I think Watanabe relies on us having built up this relationship with the characters, and there’s a certain inevitability to Spike’s fate when he lands on Mars. But . . . Cowboy Bebop was never really an serialized series. There were arcs that carried throughout the show, but they were based more on character growth and dynamics than some epic quest. This, “Jupiter Jazz,” and “The Ballad of Fallen Angles” are really the only times we see Vicious and he’s built to be some great foil to Spike, but I think there’s just too little of him to really care.

    I think the same can be said about Julia. Sure, we see Spike erupt into a conniption at the mere mention of her name (because there’s only one Julia in the entire solar system, obvs). Through those few brief instances previously, we get Spike is incredibly preoccupied with her and we can piece together the elements of their history, yet I don’t think there’s enough to understand her to get the full impact. We only know her through Spike and it’s disappointing when she gets gunned down on the rooftop, but I don’t think it fully hits the feels like it wants to. Ed and Ein walking off into the sunset on Earth achieves more of those emotional beats than Julia’s death.

    4. Final Demise

    One of the last shots of the series is Spike, wounded beyond reason, facing the rest of the syndicate who just burst in to see what’s what. He points his finger directly at the camera, says, “Bang,” and everything freezes. I could see how this could be interpreted as ambiguous, but those wounds seemed fairly mortal to me. Also, at the end of the credits, there’s a shooting star cutting across the sky, going back to “Jupiter Jazz,” where the Native American-like old dude is waxing on about souls and stars or something. I mean, it’s heavily implied Spike eats it here at the end, but there’s always the possibility for more adventures with these characters.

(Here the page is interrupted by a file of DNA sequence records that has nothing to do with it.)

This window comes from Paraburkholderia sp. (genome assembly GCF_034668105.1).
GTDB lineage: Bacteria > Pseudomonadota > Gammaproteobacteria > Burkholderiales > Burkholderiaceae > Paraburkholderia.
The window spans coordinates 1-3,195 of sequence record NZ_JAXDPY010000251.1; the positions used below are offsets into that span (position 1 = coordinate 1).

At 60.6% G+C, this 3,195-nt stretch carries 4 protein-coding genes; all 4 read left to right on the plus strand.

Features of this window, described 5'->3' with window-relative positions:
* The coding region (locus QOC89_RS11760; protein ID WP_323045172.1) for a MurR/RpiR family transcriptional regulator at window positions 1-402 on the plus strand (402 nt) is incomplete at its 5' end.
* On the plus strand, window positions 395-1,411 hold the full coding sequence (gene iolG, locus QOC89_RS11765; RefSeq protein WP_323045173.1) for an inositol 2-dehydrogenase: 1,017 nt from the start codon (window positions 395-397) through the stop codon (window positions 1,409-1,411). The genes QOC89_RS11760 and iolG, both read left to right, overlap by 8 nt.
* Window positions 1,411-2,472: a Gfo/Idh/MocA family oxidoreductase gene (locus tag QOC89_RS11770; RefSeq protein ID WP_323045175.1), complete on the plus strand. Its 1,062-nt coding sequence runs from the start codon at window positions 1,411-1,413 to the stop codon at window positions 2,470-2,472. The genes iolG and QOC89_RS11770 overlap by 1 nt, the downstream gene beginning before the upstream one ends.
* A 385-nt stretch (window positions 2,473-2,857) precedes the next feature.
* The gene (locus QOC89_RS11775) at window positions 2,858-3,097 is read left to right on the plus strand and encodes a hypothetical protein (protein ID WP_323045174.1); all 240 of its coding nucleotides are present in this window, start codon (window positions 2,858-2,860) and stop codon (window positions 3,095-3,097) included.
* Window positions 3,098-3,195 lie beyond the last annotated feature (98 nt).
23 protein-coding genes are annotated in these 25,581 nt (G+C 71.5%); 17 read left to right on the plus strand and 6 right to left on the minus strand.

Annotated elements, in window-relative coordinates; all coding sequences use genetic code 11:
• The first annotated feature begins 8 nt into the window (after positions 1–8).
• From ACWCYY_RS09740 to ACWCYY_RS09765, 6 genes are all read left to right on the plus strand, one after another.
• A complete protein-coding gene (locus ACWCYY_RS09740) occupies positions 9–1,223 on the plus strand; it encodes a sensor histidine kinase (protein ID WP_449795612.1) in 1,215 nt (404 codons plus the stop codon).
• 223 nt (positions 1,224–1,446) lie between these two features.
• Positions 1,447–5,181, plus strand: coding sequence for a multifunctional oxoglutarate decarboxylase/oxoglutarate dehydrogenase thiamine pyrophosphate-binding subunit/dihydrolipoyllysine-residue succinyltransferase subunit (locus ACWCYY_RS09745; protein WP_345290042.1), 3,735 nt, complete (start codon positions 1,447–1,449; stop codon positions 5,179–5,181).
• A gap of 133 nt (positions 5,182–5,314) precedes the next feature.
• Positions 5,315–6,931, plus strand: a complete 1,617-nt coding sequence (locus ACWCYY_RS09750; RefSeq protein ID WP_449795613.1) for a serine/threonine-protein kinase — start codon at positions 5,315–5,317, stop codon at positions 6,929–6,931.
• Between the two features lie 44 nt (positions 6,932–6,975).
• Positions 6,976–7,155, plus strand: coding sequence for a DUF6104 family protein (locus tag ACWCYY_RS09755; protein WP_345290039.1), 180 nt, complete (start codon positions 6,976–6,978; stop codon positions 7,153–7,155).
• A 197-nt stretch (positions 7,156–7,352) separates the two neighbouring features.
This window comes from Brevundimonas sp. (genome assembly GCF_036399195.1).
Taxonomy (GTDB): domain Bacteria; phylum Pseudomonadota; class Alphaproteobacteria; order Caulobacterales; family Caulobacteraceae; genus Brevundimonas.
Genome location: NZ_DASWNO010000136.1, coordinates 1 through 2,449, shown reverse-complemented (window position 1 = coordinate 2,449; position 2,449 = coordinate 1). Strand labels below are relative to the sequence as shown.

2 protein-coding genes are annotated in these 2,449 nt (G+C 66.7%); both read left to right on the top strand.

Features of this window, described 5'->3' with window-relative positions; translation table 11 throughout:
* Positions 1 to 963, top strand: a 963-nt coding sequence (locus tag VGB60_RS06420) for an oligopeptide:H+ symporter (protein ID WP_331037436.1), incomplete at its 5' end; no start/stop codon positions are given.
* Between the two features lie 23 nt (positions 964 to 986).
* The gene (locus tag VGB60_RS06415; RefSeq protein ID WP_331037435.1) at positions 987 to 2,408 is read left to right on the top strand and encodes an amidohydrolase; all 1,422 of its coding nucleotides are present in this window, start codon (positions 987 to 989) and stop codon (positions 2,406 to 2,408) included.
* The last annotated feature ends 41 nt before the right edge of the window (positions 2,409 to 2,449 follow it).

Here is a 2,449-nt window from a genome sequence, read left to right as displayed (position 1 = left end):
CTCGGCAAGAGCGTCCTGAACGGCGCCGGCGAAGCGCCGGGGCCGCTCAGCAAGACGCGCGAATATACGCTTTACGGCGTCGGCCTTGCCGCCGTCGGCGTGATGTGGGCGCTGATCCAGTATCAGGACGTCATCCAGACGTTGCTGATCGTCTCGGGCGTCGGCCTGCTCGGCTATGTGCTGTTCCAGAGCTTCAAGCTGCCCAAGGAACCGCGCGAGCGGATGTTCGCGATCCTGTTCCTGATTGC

Continued below

    5. Final Thoughts

    “The Real Folk Blues” has a lot going for it, even though it never achieves anything like the highest highs of Cowboy Bebop. I believe the best sessions of the show were those that did not deal full on with the crew, but allowed us to see their personalities and characterization when reflected through other people. It was a great way to build the world without, like, stopping the story to explain what’s happening and why. Also, Cowboy Bebop did so much so well, creating this fully realized, believable universe, it was almost guaranteed not to fully deliver on its finale.

    This show tries so much and has such high ambitions, bears a strong of style and class, it’s easy to see why it’s become a staple of anime. And I’ve had a great time watching it along with you. What have been your favorite moments from the entire series? How well do you think the finale does in wrapping up everything set out by the show? Let me know in the comments and see you later, space cowboys.

     


    //TAGS | 2017 Summer TV Binge | Cowboy Bebop

    Matthew Garcia

    Matt hails from Colorado. He can be found on Twitter as @MattSG or over on his Tumblr. He is also responsible for the comic Oakley Rushie Down to the Bay.